• Creator
    Topic
  • #53729
    wangdang
    Flatchatter

    Hi all, long time reader first time poster with a question to ask. We are in an older block of units in the middle of 3. The bathrooms are all in a line and have an ventilation outlet that then goes to the roof; but no fans as there is no windows on the bathrooms. The groundfloor unit has had a fan installed which is now blowing up her perfume etc so it now comes into our bathroom where we didn’t have this before.

    I believe she contacted the strata manager and he said she could do this. The issue for us is my wife has an extreme sensitivity to perfumes so this is really effecting her. I will go and speak to the owner, but can i ask has anyone encountered this before? Does anyone have any suggestions? Can she herself install a fan which blows up the common ventilation system? Can we install one to blow it back down? Do we have legal options we can explore (we are in NSW)? I am a hope for the best plan for the worst person, i dont want to cause conflict with her over this, but it has got to the point my wife cannot use the bathroom for any length of time.

    Thanks in advance

Viewing 5 replies - 1 through 5 (of 5 total)
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    Replies
  • #53760
    Ian Geach
    Flatchatter

    We live in a new development in Queensland. We read your latest article re scents etc. Just wondering what are our rights are with incense scents. Every day we’re smelling different scents wafting throughout our complex. Most afternoons we have to close up our unit and put on the aircon the scent is so overpowering. We have not raised it with BC yet, preferring to get some advice first. We would appreciate  any information you have in this regard.

    #53754
    wangdang
    Flatchatter
    Chat-starter

    some good ideas here, thanks for replying. Ill contact the strata manager but feels like we may also need a fan as well

    #53752
    Austman
    Flatchatter

    I’d add that it’s also likely be be against current building standards/regulations.

    Shared duct or exhaust systems have to be designed so that the exhaust from one room cannot vent into another room.

    This usually involves having an inline exhaust fan in the final section of a shared duct after all the inputs from various rooms/lots have joined it.  Or an exhaust fan on the roof itself.   This ensures a negative air pressure at all room vents.

    I’m not sure how your duct system was permitted without one but it might be due to the age of the building.   Also without any fans,  it might have replied on a chimney effect from the eventual roof outlet.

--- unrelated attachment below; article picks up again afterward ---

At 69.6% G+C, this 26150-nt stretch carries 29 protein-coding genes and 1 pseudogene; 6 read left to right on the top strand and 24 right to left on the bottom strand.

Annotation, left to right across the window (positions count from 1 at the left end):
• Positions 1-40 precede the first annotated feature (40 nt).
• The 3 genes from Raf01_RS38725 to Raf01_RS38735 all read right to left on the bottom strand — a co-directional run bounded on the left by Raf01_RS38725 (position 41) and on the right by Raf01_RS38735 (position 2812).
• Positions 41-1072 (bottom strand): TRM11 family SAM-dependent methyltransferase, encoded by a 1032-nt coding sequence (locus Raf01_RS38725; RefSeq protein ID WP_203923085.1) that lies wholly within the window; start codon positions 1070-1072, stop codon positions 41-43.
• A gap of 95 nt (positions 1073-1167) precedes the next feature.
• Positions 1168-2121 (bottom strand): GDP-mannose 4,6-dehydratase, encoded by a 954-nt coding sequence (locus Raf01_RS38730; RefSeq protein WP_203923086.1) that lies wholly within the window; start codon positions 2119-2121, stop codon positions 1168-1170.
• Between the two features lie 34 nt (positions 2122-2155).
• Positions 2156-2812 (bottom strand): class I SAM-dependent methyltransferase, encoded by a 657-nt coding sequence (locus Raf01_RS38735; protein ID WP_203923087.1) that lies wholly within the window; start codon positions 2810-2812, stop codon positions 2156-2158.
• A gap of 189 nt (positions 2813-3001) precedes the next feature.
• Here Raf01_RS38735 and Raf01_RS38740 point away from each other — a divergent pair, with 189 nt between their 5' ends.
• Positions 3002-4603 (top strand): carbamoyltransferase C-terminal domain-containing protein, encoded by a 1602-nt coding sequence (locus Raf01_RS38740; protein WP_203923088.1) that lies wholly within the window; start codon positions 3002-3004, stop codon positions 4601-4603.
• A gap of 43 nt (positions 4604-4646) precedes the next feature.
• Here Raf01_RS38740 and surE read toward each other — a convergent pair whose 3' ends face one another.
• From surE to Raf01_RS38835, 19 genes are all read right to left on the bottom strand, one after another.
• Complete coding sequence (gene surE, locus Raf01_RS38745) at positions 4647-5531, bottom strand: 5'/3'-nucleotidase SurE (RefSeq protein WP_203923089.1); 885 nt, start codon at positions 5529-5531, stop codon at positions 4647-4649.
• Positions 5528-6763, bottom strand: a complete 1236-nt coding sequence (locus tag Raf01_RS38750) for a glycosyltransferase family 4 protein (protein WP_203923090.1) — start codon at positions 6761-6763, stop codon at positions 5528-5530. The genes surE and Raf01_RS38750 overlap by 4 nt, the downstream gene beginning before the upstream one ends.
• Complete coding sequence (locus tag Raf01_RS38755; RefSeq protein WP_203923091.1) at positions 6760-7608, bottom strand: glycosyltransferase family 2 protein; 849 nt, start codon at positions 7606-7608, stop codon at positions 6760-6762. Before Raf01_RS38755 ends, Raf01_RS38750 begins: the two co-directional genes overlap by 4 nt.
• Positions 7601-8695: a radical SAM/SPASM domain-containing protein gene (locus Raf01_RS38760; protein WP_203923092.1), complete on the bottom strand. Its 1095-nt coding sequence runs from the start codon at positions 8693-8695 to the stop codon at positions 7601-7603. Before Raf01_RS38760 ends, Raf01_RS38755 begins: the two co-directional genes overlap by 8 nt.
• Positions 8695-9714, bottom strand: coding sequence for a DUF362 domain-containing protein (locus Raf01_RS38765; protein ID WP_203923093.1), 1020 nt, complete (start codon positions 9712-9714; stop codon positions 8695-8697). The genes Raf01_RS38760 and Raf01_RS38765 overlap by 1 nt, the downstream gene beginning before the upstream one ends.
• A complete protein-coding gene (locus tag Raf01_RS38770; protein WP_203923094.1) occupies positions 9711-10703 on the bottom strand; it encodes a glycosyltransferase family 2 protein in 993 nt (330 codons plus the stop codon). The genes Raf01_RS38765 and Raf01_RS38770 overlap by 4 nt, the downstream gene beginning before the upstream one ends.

#53746
    brianpr
    Flatchatter

    Agree completely with JT – you need someone competent to review the whole system and fix it properly. That won’t please the Committee at all!

    It sounds a curious system, having one fan for the whole building. That fan would have to run 24/7, and chew a lot of power. It’s likely that the conduits are clogged with lint, or that the fan was always too weak, to keep the power bill down.

    What to do? If the downstairs neighbour’s fan only runs when the light is on in her bathroom, you could partially fix your problem by installing a butterfly valve in your own vent. When her fan is pumping pressurised air into the system, your valve closes and doesn’t let air/pong into your unit. When her fan turns off, the butterfly opens and allows the roof fan to extract the air from your bathroom as per normal.

    I don’t know if these butterflies are available without buying the extraction fan as well, but you can ask at the hardware store.

    If you followed your neighbour’s example and fitted your own extraction fan, that would solve the problem for you, but make it worse for the rest of the building. Better get the whole thing seen to and fixed, and make the neighbour disconnect her fan.

    #53734
    Jimmy-T
    Keymaster

    A couple of things here.  This owner has altered common property and the strata manager doesn’t have the authority to allow that or otherwise.  So that’s one route for a solution.

    Also, residents are not allowed to do anything that causes a nuisance to other owners – and by nuisance, Section 153 means things that affect their health or wellbeing.

    With those two pieces of information in your back pocket, you can talk to the perfumed princess and tell her she needs to change her habits.

    Then, if she ignores you, you can call the strata manager and ask him when he held the general meeting that passed the by-law that allowed your neighbour to install a fan on common property that poured toxic fumes into your flat.

    If the ventillation is inadequate, it should be fixed in such a way that takes smells out of your bathrroom, not pumps them in.

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